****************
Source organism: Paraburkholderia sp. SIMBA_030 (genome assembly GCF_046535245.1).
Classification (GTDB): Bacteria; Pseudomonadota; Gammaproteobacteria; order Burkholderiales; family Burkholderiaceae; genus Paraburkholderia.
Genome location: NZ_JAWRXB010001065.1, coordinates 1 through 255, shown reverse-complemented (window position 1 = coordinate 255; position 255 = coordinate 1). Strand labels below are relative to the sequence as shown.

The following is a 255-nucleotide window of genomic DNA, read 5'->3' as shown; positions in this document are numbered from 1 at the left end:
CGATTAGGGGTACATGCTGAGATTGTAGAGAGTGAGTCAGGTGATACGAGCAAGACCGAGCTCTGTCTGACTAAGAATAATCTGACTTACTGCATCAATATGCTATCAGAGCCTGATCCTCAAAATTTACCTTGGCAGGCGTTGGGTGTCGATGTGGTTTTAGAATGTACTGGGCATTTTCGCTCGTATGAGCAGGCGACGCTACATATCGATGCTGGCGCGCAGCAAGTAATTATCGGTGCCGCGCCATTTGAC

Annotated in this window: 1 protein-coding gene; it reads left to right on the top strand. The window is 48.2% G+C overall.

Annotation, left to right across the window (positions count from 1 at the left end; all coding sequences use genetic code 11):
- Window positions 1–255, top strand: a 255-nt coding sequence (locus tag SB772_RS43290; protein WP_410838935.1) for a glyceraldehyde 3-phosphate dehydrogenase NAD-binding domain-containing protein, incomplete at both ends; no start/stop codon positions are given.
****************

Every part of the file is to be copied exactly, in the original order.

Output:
Source organism: Paraburkholderia sp. SIMBA_030 (genome assembly GCF_046535245.1).
Classification (GTDB): Bacteria; Pseudomonadota; Gammaproteobacteria; order Burkholderiales; family Burkholderiaceae; genus Paraburkholderia.
Genome location: NZ_JAWRXB010001065.1, coordinates 1 through 255, shown reverse-complemented (window position 1 = coordinate 255; position 255 = coordinate 1). Strand labels below are relative to the sequence as shown.

The following is a 255-nucleotide window of genomic DNA, read 5'->3' as shown; positions in this document are numbered from 1 at the left end:
CGATTAGGGGTACATGCTGAGATTGTAGAGAGTGAGTCAGGTGATACGAGCAAGACCGAGCTCTGTCTGACTAAGAATAATCTGACTTACTGCATCAATATGCTATCAGAGCCTGATCCTCAAAATTTACCTTGGCAGGCGTTGGGTGTCGATGTGGTTTTAGAATGTACTGGGCATTTTCGCTCGTATGAGCAGGCGACGCTACATATCGATGCTGGCGCGCAGCAAGTAATTATCGGTGCCGCGCCATTTGAC

Annotated in this window: 1 protein-coding gene; it reads left to right on the top strand. The window is 48.2% G+C overall.

Annotation, left to right across the window (positions count from 1 at the left end; all coding sequences use genetic code 11):
- Window positions 1–255, top strand: a 255-nt coding sequence (locus tag SB772_RS43290; protein WP_410838935.1) for a glyceraldehyde 3-phosphate dehydrogenase NAD-binding domain-containing protein, incomplete at both ends; no start/stop codon positions are given.